I acquired this engine from Bob's Small Engines of Iowa. It was sitting in one of his "engines as is" pile. I watched it for over a year, and finally broke down and bought it. When it arrived, Bob had included an additional magneto, a part I discovered the engine needed to get it running; I can't say enough about Bob; he really seems to support his customers.

I provide a "before" picture of this engine as well as pictures of it after it's renovation.


TLV-900

Watch video of my TLV-900 in operation

click an image of a renovated engine on the left to get a larger photo


The TLV is the vertical shaft version of the TLH. This engine shares may internal parts with the RSV.

I acquired this engine from a a fellow collector from whom I'd purchased another engine in an ebay auction previously. I had posted a thread on Harry's SmokStak engine forum, and this collector posted a picture of this engine in response. Wow! this was the first (and to date only) TLV I've ever seen. A little negociating, and a lot of begging and pleading :) got him to sell it to me.

I've supplied a "before" picture of this engine as well as pictures of it after it's renovation.


V-2

Watch video of my V-2 in operation

click an image of a renovated engine on the left to get a larger photo


The cast iron V series stores the crankcase oil in a tank attached to the engine base. With this arrangement, mower manufactures were able to add a thin steel mounting plate to the PTO side of the engine block, thus providing a flush mount for the engine without the need for an oil sump as is found on the RSV, TLV, and Goodall engines. The oil pump, built onto the magneto plate and driven by the same gear on the crankshaft that drives the camshaft gear, could have proven to be a weak design point. With this engine model, an operator definitely wants to make a special effort to keep the engine oil clean and free of sludge and debris.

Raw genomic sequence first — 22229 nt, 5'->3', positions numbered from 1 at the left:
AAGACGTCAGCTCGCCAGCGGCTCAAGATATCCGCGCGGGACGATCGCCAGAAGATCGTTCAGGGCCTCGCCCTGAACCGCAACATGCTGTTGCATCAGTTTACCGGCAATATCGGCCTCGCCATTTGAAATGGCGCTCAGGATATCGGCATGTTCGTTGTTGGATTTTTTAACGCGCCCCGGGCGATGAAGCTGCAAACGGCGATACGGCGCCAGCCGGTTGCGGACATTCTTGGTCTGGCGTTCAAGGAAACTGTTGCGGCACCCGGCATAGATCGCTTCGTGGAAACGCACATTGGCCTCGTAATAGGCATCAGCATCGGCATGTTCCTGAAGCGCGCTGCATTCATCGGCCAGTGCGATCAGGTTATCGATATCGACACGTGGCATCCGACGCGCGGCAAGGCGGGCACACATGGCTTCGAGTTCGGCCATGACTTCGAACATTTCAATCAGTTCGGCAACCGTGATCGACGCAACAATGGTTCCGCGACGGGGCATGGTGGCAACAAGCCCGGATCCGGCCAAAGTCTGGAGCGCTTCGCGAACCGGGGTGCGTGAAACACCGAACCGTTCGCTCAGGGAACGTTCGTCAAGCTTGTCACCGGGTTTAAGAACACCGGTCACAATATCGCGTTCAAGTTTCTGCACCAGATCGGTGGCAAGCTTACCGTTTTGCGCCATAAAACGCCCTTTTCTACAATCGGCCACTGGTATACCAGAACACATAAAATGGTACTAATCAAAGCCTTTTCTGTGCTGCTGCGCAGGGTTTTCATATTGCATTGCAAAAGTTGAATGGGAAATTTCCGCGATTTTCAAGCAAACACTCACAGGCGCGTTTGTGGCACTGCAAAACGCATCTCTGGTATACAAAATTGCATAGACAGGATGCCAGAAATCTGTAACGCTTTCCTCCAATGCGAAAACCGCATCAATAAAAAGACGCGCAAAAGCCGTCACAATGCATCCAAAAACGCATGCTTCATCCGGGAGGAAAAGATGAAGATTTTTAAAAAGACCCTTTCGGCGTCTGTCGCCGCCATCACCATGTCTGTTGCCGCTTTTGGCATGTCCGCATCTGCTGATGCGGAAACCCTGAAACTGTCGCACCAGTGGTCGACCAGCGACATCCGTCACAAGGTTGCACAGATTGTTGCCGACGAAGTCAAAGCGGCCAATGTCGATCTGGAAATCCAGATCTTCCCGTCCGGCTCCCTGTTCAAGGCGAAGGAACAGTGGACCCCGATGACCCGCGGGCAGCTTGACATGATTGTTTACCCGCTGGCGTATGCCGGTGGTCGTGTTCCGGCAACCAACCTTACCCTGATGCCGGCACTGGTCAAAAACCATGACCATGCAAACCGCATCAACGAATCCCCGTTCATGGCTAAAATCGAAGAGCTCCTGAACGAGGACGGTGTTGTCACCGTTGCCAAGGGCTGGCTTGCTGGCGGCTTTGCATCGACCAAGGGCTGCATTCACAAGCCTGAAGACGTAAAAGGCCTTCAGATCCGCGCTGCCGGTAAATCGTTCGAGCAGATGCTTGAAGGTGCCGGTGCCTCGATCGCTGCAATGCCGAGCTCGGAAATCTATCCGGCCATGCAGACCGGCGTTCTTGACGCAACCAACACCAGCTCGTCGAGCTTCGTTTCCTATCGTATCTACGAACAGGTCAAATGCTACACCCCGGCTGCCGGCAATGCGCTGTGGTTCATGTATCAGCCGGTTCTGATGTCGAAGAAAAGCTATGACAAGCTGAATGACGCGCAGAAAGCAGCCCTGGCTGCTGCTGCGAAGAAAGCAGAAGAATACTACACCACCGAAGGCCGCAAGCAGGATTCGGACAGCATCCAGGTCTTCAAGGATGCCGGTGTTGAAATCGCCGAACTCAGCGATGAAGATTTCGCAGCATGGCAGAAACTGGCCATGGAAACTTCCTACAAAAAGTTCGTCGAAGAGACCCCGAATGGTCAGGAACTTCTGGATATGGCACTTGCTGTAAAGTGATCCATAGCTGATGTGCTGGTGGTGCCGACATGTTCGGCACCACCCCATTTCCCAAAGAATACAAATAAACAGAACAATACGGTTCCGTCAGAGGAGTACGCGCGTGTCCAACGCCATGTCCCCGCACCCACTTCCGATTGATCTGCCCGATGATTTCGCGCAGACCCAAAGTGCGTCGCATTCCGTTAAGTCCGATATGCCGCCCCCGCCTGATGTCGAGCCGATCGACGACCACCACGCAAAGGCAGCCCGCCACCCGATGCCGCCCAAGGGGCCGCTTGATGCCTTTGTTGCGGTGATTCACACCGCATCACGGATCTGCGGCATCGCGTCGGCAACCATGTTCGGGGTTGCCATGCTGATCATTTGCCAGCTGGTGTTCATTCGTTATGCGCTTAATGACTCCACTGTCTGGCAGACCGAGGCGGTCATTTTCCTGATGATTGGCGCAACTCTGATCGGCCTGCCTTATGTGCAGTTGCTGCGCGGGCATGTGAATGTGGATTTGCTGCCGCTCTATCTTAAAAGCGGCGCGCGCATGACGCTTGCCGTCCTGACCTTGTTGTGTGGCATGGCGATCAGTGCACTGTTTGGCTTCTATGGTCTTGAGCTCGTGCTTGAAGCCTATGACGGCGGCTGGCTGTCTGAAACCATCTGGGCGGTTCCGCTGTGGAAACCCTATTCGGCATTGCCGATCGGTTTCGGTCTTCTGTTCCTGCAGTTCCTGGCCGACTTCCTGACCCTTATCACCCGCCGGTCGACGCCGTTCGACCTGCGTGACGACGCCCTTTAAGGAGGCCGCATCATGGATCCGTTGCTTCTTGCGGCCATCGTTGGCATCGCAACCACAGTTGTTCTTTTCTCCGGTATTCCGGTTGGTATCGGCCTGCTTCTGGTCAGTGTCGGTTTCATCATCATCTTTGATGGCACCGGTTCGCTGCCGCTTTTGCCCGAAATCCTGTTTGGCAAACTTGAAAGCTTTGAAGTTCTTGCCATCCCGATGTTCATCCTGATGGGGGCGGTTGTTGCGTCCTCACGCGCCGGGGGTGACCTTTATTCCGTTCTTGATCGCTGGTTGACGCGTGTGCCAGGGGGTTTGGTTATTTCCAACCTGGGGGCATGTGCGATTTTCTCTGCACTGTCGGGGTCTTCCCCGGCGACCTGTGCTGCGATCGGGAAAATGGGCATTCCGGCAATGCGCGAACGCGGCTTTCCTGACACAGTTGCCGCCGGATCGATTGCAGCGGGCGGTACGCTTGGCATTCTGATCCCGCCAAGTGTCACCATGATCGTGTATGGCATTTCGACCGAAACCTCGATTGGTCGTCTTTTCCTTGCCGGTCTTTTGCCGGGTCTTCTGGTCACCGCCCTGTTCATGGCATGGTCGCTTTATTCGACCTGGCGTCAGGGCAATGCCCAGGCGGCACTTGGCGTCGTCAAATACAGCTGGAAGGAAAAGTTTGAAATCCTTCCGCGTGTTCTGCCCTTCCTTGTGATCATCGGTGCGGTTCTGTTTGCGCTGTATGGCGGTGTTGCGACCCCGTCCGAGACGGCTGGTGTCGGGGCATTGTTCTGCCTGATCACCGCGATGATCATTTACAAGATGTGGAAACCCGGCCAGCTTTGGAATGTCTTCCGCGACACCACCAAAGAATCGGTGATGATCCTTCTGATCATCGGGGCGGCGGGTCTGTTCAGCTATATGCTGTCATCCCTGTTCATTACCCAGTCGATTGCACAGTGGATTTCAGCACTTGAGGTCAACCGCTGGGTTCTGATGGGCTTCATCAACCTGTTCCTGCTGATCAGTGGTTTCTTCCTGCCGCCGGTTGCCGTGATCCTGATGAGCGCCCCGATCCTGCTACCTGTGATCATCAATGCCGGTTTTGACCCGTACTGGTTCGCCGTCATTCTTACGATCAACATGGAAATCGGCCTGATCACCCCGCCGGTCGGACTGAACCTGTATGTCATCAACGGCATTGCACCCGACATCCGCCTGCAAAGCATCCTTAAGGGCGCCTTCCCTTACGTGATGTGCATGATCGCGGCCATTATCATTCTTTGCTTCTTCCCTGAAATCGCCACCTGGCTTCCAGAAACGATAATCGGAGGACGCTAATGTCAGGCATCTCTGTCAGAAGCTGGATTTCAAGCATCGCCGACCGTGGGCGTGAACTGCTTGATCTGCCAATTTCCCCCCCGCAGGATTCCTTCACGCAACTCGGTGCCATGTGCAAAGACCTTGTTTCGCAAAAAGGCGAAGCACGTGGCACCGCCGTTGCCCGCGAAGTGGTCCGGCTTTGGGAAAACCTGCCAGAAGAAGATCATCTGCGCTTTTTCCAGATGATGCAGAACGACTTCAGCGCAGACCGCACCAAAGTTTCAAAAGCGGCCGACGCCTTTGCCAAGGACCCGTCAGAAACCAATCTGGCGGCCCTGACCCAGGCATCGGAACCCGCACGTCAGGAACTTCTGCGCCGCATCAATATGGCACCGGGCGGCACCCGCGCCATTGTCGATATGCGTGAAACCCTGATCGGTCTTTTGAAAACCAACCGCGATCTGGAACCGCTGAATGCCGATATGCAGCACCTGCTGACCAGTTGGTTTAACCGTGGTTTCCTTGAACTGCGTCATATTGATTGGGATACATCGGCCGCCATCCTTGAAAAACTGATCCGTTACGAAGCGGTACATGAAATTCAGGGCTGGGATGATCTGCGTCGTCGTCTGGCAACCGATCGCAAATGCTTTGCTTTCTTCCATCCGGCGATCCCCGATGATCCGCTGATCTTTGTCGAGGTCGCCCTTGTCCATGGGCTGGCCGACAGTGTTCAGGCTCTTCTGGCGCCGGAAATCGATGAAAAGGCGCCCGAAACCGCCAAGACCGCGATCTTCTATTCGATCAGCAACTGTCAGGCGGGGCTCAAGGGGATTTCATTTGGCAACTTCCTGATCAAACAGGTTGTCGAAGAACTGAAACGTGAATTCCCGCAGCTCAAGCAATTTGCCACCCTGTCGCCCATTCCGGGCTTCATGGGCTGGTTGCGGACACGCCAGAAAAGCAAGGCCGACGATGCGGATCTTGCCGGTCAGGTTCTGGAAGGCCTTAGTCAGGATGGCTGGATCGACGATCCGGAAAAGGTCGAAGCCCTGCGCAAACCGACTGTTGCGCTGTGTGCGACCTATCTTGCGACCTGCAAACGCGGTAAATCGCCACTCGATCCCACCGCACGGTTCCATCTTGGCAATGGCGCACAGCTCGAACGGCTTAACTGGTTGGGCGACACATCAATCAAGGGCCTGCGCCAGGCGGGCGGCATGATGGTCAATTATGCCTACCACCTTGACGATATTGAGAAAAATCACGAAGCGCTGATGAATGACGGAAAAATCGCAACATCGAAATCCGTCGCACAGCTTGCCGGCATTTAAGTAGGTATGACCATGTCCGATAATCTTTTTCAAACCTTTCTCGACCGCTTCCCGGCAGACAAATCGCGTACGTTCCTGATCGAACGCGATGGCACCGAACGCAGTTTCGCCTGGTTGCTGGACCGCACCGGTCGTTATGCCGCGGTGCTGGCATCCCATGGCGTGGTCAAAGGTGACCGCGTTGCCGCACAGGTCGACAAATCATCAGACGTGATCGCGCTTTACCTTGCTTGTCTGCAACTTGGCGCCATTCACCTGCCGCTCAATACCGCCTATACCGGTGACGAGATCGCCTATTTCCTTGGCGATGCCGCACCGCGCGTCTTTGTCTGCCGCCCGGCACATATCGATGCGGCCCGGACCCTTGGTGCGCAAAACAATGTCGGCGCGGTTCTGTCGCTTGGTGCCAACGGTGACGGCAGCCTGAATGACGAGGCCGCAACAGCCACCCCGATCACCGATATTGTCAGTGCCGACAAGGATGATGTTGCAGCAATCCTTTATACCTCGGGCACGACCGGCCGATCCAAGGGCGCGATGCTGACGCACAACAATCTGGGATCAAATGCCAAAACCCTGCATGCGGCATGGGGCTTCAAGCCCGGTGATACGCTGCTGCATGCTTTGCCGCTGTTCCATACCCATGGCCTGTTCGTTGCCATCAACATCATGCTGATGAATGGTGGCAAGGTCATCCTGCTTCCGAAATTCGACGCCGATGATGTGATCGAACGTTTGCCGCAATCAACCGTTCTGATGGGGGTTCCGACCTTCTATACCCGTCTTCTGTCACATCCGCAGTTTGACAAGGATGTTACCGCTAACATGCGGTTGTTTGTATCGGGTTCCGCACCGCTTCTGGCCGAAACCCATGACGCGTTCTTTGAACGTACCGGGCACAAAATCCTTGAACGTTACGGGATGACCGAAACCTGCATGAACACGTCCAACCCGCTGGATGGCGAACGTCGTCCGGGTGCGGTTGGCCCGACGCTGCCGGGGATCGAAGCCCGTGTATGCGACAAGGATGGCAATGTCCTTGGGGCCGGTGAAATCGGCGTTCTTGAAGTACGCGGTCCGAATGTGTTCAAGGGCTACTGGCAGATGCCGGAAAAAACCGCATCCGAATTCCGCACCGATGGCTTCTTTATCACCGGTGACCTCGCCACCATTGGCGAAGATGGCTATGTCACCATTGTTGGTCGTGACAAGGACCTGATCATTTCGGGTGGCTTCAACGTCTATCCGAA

Oil is suctioned out of the above mentioned oil tank and up through a five-inch long tube before entering the pump on the magneto plate. Two gears that run at high speed and intermesh form the pump internals. The pump has two output ports; one to lubricate the magneto plate main bearing and the other, a small pinhole of approximately four hundredths inch diameter from which oil is injected as a stream into the crankcase. The motion of the connecting rod interrupts this stream of oil and distributes it to the other engines internal parts. The oil pump also has a spring loaded pressure release ball valve that vents into the crankcase to prevent excessive pressures from building up within the oil pump.

Were debris to clog the suction tube, or were the ball valve to unseat with debris, or were either of the pump output ports to clog; lubrication critical for the longevity of the engine would cease. It appears that this happened with this engine, because the camshaft had lost several teeth and the magneto plate crankshaft main bearing had been scored; fortunately, the camshaft gear failed before the bearing was ruined and the engine seized.

I acquired this engine from an ebay auction. I provide a "before" picture of this engine as well as pictures of it after it's renovation.